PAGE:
Lawmakers may try to overturn veto to allow teachers to carry gu - Quincy News, Weather, Sports, and Radio

Lawmakers may try to overturn veto to allow teachers to carry guns

Missouri residents and lawmakers are speaking out after Governor Jay Nixon vetoed a proposal that would have allowed school teachers to carry firearms in the classroom.  But despite Nixon's veto, the battle isn't over.

No matter what type of training teachers or staff would receive, Hannibal School District Business Manager Rich Stilley says this is not something teachers signed up for. He says with local law enforcement close by and security measures in place at schools, Stilley says teachers should only have to focus on teaching their students.

"To have teachers to think they also have the responsibility of carrying a weapon in a building is a situation that's not right for us," Stilley said.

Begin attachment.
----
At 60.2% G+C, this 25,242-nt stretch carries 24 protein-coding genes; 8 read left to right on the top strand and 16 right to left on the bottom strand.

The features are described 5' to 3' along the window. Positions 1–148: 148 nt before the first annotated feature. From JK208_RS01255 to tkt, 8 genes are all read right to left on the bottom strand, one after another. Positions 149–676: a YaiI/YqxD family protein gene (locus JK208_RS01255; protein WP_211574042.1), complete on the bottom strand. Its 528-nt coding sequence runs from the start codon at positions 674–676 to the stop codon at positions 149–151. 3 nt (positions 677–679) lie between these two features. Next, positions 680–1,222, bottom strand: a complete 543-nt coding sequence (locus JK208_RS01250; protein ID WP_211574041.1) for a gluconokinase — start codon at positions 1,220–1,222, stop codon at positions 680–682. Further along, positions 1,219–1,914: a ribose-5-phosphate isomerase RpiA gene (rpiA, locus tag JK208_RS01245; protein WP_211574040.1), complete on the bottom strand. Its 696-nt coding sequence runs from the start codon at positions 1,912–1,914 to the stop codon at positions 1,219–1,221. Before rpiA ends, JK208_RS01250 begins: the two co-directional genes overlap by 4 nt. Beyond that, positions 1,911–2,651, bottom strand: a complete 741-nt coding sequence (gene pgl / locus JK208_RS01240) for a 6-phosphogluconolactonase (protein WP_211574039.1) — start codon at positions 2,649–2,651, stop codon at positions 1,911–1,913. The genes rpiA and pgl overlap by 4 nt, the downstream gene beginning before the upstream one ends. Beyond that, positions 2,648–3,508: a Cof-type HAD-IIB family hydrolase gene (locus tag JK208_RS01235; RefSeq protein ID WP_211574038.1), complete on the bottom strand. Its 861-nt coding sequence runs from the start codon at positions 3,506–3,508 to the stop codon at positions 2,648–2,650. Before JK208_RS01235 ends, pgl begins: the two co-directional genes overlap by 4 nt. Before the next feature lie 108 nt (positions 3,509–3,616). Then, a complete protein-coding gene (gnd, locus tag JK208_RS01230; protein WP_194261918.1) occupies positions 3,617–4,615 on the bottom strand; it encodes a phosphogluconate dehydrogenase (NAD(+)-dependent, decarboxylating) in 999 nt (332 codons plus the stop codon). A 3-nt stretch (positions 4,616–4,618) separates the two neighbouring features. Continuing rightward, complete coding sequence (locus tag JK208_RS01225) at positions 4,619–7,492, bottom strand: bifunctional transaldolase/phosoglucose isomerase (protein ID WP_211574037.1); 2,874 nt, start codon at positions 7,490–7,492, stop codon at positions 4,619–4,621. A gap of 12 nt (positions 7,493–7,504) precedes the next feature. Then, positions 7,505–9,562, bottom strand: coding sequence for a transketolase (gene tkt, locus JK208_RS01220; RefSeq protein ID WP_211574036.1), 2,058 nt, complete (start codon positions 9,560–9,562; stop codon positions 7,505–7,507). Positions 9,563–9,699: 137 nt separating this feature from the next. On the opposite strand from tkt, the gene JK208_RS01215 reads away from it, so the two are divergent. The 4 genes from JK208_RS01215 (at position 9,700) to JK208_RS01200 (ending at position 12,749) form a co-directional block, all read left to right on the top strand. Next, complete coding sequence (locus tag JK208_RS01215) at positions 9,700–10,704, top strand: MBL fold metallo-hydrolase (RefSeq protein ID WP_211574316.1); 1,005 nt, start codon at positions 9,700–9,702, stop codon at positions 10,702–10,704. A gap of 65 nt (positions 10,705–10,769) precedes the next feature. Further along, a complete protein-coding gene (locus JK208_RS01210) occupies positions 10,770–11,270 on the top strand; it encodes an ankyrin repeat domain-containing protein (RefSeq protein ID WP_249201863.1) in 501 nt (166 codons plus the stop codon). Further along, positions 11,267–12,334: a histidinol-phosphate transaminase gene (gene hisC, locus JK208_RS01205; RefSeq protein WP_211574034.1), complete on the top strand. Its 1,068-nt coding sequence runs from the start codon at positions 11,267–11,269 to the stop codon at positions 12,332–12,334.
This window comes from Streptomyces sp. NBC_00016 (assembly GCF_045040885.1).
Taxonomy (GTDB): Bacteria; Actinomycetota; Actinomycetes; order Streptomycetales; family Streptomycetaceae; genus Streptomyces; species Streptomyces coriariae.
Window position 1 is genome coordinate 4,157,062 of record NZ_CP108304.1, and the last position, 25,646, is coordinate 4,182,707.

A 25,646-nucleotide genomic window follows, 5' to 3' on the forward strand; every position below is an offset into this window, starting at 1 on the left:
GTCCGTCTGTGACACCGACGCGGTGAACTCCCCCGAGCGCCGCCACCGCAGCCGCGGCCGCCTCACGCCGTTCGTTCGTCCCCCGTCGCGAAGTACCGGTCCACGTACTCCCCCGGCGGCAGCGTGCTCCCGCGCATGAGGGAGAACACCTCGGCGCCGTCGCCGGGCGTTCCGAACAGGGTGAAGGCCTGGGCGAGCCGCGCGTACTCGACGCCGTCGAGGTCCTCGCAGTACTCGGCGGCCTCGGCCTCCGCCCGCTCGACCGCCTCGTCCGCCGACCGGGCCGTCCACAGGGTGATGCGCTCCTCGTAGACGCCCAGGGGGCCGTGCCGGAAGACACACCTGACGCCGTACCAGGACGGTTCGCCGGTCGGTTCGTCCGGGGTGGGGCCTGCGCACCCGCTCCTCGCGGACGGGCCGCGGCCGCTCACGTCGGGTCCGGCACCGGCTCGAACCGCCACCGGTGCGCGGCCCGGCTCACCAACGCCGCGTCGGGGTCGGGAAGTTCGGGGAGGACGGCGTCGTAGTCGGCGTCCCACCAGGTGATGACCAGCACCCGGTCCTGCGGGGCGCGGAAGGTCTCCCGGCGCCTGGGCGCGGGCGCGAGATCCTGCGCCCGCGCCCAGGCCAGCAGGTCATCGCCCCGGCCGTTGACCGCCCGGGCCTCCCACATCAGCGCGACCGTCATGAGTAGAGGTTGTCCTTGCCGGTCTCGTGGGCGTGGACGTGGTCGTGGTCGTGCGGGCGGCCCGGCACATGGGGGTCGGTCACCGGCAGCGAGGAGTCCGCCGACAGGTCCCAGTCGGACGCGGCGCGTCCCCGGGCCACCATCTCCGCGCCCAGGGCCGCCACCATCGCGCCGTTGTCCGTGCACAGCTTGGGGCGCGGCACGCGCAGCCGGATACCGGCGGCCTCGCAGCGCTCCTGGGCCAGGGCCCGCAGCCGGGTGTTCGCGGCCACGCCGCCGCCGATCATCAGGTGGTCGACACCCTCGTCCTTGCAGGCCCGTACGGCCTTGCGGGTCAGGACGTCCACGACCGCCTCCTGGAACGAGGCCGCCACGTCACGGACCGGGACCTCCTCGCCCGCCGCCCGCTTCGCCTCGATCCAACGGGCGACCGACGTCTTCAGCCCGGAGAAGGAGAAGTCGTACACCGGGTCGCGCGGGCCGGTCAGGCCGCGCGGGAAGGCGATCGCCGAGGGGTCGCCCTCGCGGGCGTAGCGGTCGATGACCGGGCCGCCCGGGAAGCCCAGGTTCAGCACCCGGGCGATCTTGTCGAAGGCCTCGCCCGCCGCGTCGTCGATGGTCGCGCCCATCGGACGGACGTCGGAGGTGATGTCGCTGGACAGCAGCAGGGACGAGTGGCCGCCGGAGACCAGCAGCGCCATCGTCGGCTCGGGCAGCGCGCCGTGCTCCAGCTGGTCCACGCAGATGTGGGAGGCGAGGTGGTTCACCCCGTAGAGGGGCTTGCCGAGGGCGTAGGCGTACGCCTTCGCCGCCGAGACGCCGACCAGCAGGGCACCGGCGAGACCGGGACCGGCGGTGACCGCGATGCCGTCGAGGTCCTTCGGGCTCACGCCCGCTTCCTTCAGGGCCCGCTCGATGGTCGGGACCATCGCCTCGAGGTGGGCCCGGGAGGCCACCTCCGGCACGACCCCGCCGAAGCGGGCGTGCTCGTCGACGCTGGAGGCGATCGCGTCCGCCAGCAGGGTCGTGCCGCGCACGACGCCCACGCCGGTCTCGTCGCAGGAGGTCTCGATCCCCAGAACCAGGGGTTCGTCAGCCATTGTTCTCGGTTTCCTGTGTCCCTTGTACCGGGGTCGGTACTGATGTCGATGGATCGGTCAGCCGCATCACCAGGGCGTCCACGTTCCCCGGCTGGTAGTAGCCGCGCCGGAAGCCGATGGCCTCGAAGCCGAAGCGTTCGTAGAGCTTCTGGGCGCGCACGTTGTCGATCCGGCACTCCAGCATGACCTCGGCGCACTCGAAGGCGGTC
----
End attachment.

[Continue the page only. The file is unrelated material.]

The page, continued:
But some people feel it's right for their school district. Kenny Hunziker has grandchildren who go to schools throughout Missouri he'd feel better if teachers or staff were trained to carry concealed firearms. But he admits he hasn't always had this thinking.

"I think more so after some of these school shootings," Hunziker said.  "You know you think about that and with stuff I've read even with these theater shootings and most of the time you see gun violence when they know that no one else has a gun."

State Representative Lindell Shumake originally voted in favor of the bill and says he and other legislators will decide whether they will attempt to override Governor Nixon's veto in about a month.  Shumake says national tragedies have pushed this bill to where it is today.

"When you look at something happening somewhere else and we also look at well that can happen here too and we don't want to see our schools vulnerable," Shumake said. "We want to see them protected."

This same bill also lowered the minimum age required to get a concealed weapons permit from 21 to 19 and allows permit holders to carry guns openly.

Republicans will have the chance to override Governor Nixon's veto in September.
Powered by Frankly